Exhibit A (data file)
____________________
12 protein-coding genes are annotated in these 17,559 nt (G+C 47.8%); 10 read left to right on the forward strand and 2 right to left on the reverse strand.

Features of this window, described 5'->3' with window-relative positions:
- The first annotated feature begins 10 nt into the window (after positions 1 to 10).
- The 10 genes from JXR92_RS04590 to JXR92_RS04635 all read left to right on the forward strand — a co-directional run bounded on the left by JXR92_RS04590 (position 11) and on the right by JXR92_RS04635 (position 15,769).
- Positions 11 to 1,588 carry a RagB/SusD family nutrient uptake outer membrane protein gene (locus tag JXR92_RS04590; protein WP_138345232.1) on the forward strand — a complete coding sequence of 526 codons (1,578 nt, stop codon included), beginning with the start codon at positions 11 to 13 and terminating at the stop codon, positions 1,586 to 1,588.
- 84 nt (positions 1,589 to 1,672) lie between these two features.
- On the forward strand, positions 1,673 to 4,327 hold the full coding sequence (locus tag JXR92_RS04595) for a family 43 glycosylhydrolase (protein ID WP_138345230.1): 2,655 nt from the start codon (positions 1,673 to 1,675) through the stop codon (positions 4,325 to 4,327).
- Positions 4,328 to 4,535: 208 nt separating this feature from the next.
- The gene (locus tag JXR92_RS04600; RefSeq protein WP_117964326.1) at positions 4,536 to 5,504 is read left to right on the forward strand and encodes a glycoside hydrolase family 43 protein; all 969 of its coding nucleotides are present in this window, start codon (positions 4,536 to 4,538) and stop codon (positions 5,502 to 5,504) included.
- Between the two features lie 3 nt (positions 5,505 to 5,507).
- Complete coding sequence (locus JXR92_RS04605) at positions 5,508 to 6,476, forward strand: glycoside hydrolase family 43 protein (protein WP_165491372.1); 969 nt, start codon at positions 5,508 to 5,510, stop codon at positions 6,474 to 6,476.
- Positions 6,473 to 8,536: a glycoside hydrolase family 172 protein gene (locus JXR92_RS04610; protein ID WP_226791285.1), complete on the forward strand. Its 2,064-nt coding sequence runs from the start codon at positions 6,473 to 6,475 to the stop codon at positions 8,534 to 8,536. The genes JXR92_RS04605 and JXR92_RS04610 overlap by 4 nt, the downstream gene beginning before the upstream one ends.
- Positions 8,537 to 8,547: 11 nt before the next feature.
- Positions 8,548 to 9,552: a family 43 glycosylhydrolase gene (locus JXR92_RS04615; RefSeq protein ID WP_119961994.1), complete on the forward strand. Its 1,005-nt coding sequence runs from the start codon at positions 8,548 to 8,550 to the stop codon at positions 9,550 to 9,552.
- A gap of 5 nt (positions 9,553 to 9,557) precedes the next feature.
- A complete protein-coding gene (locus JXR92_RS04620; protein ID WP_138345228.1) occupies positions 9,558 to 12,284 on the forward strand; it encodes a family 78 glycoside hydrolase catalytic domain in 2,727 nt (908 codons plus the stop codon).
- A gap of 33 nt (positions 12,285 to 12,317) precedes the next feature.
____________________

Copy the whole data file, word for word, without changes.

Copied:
12 protein-coding genes are annotated in these 17,559 nt (G+C 47.8%); 10 read left to right on the forward strand and 2 right to left on the reverse strand.

Features of this window, described 5'->3' with window-relative positions:
- The first annotated feature begins 10 nt into the window (after positions 1 to 10).
- The 10 genes from JXR92_RS04590 to JXR92_RS04635 all read left to right on the forward strand — a co-directional run bounded on the left by JXR92_RS04590 (position 11) and on the right by JXR92_RS04635 (position 15,769).
- Positions 11 to 1,588 carry a RagB/SusD family nutrient uptake outer membrane protein gene (locus tag JXR92_RS04590; protein WP_138345232.1) on the forward strand — a complete coding sequence of 526 codons (1,578 nt, stop codon included), beginning with the start codon at positions 11 to 13 and terminating at the stop codon, positions 1,586 to 1,588.
- 84 nt (positions 1,589 to 1,672) lie between these two features.
- On the forward strand, positions 1,673 to 4,327 hold the full coding sequence (locus tag JXR92_RS04595) for a family 43 glycosylhydrolase (protein ID WP_138345230.1): 2,655 nt from the start codon (positions 1,673 to 1,675) through the stop codon (positions 4,325 to 4,327).
- Positions 4,328 to 4,535: 208 nt separating this feature from the next.
- The gene (locus tag JXR92_RS04600; RefSeq protein WP_117964326.1) at positions 4,536 to 5,504 is read left to right on the forward strand and encodes a glycoside hydrolase family 43 protein; all 969 of its coding nucleotides are present in this window, start codon (positions 4,536 to 4,538) and stop codon (positions 5,502 to 5,504) included.
- Between the two features lie 3 nt (positions 5,505 to 5,507).
- Complete coding sequence (locus JXR92_RS04605) at positions 5,508 to 6,476, forward strand: glycoside hydrolase family 43 protein (protein WP_165491372.1); 969 nt, start codon at positions 5,508 to 5,510, stop codon at positions 6,474 to 6,476.
- Positions 6,473 to 8,536: a glycoside hydrolase family 172 protein gene (locus JXR92_RS04610; protein ID WP_226791285.1), complete on the forward strand. Its 2,064-nt coding sequence runs from the start codon at positions 6,473 to 6,475 to the stop codon at positions 8,534 to 8,536. The genes JXR92_RS04605 and JXR92_RS04610 overlap by 4 nt, the downstream gene beginning before the upstream one ends.
- Positions 8,537 to 8,547: 11 nt before the next feature.
- Positions 8,548 to 9,552: a family 43 glycosylhydrolase gene (locus JXR92_RS04615; RefSeq protein ID WP_119961994.1), complete on the forward strand. Its 1,005-nt coding sequence runs from the start codon at positions 8,548 to 8,550 to the stop codon at positions 9,550 to 9,552.
- A gap of 5 nt (positions 9,553 to 9,557) precedes the next feature.
- A complete protein-coding gene (locus JXR92_RS04620; protein ID WP_138345228.1) occupies positions 9,558 to 12,284 on the forward strand; it encodes a family 78 glycoside hydrolase catalytic domain in 2,727 nt (908 codons plus the stop codon).
- A gap of 33 nt (positions 12,285 to 12,317) precedes the next feature.